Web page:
Therapists actively track and contact these preparatory movements during sessions. For instance, a subtle tension in the legs might signify a readiness to flee, while lifting the fingers could indicate a readiness to push away or fight.
By encouraging clients to mindfully follow these preparatory movements and execute the corresponding actions, therapists facilitate a sense of mastery over the body’s defensive responses. Although defensive actions were typically not possible or effective at the time of the trauma itself, and often would have made the trauma worse, executing them in therapy can reinstate a somatic sense of being able to protect oneself in the here and now. .
The Therapeutic Relationship and Implicit Communication
Interventions in Sensorimotor Psychotherapy occur within the context of a resonant therapeutic relationship. This relationship is pivotal for strengthening the client’s ability to collaborate, engage, and find the courage to execute new actions that may have been deemed dangerous or futile in the past.
The attuned intersubjectivity in this therapy requires drawing on implicit body-to-body communications such as prosody, empathy, body language, facial expression, proximity, eye contact, and the balance between seriousness and playfulness.
Movement interventions are not mere physical exercises but emerge organically within the intersubjective relational context. The therapeutic alliance relies not only on explicit communication but on implicit non-verbal interactions to connect with clients, to up or down-regulate the client’s arousal as needed, and to provide the safety to successfully utilize somatic interventions.
This nuanced approach communicates beneath the words to maximize the therapeutic advantage by addressing that which cannot be articulated in words.
Dissociation and the Structural Dissociation Model:
Sensorimotor Psychotherapy draws on the structural dissociation theory, developed by van der Hart, Nijenhuis, and Steele. This model elucidates the aftermath of repeated trauma, where one part of the self remains fixated in instinctive defenses, while another part(s) associated with daily life functions attempts to return to and maintain normalcy.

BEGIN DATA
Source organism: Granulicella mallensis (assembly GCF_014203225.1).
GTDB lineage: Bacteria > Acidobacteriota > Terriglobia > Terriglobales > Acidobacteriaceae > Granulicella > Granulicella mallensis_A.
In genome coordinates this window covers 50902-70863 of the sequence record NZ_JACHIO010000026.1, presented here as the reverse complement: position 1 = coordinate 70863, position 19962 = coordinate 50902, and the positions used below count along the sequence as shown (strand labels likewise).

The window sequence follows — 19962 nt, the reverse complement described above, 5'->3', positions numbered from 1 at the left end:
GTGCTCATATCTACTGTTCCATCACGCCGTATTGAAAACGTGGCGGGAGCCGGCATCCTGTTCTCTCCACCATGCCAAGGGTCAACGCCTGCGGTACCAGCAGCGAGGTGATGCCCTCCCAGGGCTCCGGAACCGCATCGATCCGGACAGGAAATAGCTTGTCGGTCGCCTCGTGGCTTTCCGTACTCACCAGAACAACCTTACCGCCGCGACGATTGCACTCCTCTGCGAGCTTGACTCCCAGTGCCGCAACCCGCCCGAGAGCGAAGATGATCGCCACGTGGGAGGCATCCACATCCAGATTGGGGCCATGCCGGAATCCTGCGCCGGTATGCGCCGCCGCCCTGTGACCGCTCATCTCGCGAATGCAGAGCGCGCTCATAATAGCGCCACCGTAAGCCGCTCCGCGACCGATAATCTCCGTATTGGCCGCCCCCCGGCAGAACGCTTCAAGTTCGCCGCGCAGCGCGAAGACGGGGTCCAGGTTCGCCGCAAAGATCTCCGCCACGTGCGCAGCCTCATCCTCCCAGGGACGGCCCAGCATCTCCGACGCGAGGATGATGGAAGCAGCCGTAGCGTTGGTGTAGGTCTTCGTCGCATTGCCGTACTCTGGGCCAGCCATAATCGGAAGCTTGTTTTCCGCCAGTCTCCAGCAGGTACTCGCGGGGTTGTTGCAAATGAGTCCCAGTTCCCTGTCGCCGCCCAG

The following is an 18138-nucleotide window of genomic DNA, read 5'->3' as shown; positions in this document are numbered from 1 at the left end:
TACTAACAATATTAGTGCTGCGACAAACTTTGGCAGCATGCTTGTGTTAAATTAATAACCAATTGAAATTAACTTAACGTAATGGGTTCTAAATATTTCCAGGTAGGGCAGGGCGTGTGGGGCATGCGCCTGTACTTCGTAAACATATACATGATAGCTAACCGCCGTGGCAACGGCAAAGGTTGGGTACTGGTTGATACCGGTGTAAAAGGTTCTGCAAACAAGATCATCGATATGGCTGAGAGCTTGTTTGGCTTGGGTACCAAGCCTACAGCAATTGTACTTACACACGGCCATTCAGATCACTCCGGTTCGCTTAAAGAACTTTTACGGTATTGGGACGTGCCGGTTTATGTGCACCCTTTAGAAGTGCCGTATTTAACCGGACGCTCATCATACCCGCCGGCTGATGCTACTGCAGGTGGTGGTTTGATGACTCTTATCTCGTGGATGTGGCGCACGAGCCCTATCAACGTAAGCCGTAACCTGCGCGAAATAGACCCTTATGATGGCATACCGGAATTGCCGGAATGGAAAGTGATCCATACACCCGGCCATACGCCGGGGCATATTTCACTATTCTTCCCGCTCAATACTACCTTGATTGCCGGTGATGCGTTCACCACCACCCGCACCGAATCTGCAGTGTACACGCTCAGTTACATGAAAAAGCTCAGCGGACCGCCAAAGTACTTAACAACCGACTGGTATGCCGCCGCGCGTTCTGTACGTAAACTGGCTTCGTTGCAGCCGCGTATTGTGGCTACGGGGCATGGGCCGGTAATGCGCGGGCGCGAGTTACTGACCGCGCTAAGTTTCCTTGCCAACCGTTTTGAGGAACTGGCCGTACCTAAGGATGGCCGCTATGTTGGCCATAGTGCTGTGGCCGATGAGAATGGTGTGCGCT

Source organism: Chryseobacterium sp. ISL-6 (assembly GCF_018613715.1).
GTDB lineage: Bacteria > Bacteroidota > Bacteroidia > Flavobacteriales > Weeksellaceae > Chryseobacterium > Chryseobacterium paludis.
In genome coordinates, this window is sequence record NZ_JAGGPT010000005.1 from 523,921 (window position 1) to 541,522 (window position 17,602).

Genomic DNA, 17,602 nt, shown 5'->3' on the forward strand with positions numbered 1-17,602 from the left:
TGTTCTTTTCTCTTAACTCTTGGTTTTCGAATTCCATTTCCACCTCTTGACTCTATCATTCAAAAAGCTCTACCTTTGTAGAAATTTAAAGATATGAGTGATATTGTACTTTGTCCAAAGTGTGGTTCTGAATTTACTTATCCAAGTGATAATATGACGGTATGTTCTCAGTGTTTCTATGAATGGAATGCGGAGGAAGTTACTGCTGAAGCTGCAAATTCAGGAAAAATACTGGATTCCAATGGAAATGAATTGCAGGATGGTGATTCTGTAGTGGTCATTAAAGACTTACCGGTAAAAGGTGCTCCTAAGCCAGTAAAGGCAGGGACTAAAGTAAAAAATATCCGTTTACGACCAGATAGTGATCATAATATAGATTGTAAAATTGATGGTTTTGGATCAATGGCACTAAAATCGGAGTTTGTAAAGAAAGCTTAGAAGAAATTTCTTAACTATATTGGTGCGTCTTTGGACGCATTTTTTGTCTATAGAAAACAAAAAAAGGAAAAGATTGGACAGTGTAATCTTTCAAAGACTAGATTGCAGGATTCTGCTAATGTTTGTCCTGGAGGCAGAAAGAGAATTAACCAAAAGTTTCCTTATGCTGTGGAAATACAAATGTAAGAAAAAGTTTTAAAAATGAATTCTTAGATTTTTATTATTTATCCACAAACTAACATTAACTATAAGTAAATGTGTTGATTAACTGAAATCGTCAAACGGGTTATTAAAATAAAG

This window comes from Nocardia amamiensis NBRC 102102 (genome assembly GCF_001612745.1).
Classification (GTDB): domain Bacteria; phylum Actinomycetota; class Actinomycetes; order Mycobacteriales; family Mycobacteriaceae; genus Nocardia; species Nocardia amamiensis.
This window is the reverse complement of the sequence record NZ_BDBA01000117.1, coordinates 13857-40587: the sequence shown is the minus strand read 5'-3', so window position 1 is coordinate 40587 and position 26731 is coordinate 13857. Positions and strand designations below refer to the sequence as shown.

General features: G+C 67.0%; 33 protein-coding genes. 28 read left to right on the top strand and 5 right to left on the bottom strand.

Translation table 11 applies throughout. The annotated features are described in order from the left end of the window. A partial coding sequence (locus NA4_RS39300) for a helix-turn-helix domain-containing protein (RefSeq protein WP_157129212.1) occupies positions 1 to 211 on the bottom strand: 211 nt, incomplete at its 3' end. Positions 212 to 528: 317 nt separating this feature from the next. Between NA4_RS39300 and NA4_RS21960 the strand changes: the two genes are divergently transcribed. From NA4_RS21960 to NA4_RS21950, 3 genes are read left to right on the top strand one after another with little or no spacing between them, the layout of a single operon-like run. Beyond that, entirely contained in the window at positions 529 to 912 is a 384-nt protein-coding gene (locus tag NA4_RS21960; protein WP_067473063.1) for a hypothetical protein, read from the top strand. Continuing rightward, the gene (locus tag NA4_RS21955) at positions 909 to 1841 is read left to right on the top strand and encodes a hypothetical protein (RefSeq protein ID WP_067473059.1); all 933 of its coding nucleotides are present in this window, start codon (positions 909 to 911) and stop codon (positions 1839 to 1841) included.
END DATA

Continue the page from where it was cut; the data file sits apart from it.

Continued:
The metaphorical concept of “parts of the self” signifies the lack of integration between daily life systems and defense mechanisms. Each part holds a distinct affective truth supported by its self-selected array of evidence.
Sensorimotor Psychotherapy pays meticulous attention to the manifestations of these parts in the procedural and regulatory tendencies of the body. Clients learn to recognize physical signs associated with different parts, and to use the body itself to help these parts communicate and integrate.
Phase-Oriented Treatment Approach:
Sensorimotor Psychotherapy adopts a phase-oriented treatment approach which encompasses three phases: regulation of arousal, behavior, and emotion (Phase One); reprocessing traumatic memory, completing or regulating instinctive defensive responses (Phase Two); and addressing relational effects of attachment and relational failures, proximity-seeking actions, and other movements that support overall success in life (Phase Three).
The therapist often shares this three-phase model with clients to communicate that a series of steps exists to gradually resolve the effects of the past. Importantly, clients understand that the first task of therapy is to stabilize dysregulated arousal, which can lead to maladaptive behavior.
These phases, though presented in a sequential manner, are fluid rather than rigid, allowing therapists to adapt the treatment to the evolving needs of each client.
In conclusion, Sensorimotor Psychotherapy emerges as a comprehensive and nuanced approach to trauma treatment. By integrating insights from neurobiology, dissociation theory, the dynamics of therapeutic relationships, theories of human connections and attachment, historical and sociocultural influences, as well as from somatic theory and practice, this modality offers a pathway to healing that encompasses both mind and body.
The intricate dance between top-down and bottom-up interventions, the regulation of arousal through somatic resources, and the focus on movements and body sensation make Sensorimotor Psychotherapy a unique and powerful approach in trauma therapy.
As our understanding of the mind-body connection continues to deepen, approaches like Sensorimotor Psychotherapy pave the way for a more holistic and integrated approach to mental health and well-being.